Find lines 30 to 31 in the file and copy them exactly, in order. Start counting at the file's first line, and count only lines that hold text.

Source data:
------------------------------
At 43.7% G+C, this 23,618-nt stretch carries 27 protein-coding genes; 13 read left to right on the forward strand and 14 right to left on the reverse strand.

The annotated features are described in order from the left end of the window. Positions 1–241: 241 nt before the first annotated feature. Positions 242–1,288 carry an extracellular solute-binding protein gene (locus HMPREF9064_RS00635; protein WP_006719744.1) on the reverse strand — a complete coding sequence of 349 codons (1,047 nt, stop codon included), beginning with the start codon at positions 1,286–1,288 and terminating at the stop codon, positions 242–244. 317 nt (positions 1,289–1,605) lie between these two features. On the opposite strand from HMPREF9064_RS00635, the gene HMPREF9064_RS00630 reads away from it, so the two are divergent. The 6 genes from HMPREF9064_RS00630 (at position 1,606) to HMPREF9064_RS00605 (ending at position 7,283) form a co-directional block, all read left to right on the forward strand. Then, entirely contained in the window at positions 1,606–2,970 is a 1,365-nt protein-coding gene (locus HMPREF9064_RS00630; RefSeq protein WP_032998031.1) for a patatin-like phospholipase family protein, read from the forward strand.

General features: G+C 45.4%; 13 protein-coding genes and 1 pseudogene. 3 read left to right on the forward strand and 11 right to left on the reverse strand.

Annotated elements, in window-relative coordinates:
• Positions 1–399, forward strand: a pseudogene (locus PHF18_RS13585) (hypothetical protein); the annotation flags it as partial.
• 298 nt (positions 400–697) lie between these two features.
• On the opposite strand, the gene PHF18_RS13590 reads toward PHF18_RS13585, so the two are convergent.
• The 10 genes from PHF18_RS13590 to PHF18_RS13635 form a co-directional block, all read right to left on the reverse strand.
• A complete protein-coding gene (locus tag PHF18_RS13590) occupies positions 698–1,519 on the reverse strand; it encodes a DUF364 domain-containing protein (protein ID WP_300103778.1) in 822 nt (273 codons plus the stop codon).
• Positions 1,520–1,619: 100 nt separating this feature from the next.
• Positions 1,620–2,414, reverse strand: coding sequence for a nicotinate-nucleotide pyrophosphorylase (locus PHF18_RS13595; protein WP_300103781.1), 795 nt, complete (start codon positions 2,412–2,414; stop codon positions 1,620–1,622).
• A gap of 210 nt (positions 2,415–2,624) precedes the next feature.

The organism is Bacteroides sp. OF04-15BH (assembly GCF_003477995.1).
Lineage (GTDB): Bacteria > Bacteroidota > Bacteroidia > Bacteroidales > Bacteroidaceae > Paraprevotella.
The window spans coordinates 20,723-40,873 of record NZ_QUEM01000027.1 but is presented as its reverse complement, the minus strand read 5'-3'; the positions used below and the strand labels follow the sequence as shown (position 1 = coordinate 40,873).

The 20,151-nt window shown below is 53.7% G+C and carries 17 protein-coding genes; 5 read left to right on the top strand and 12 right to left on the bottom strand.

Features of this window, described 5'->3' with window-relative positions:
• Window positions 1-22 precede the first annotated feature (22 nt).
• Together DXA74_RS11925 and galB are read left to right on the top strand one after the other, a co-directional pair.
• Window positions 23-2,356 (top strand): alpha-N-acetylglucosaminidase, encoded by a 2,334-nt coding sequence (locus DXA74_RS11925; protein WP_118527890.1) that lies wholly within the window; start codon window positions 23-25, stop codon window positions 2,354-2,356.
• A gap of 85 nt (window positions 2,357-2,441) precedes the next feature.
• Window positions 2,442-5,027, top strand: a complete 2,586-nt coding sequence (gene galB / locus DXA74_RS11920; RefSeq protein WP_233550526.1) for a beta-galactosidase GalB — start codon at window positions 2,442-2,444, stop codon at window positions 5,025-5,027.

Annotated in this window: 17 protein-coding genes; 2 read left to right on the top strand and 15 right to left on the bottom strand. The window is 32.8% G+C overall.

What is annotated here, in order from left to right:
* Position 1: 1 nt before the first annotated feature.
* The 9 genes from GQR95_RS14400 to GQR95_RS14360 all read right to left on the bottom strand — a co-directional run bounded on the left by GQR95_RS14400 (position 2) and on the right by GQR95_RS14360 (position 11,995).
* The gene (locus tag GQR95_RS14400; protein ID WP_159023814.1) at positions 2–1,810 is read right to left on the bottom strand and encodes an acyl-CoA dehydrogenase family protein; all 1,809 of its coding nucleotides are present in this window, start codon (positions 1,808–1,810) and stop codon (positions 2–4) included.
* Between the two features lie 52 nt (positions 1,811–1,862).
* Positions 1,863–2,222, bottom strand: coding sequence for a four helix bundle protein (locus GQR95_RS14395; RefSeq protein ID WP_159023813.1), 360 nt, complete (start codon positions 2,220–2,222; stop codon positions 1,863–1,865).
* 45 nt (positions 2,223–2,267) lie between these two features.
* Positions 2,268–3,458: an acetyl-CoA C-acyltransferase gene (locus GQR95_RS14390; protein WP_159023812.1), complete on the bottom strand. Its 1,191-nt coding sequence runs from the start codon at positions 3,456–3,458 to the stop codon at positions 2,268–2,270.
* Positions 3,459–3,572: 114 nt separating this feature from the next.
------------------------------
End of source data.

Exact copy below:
* 45 nt (positions 2,223–2,267) lie between these two features.
* Positions 2,268–3,458: an acetyl-CoA C-acyltransferase gene (locus GQR95_RS14390; protein WP_159023812.1), complete on the bottom strand. Its 1,191-nt coding sequence runs from the start codon at positions 3,456–3,458 to the stop codon at positions 2,268–2,270.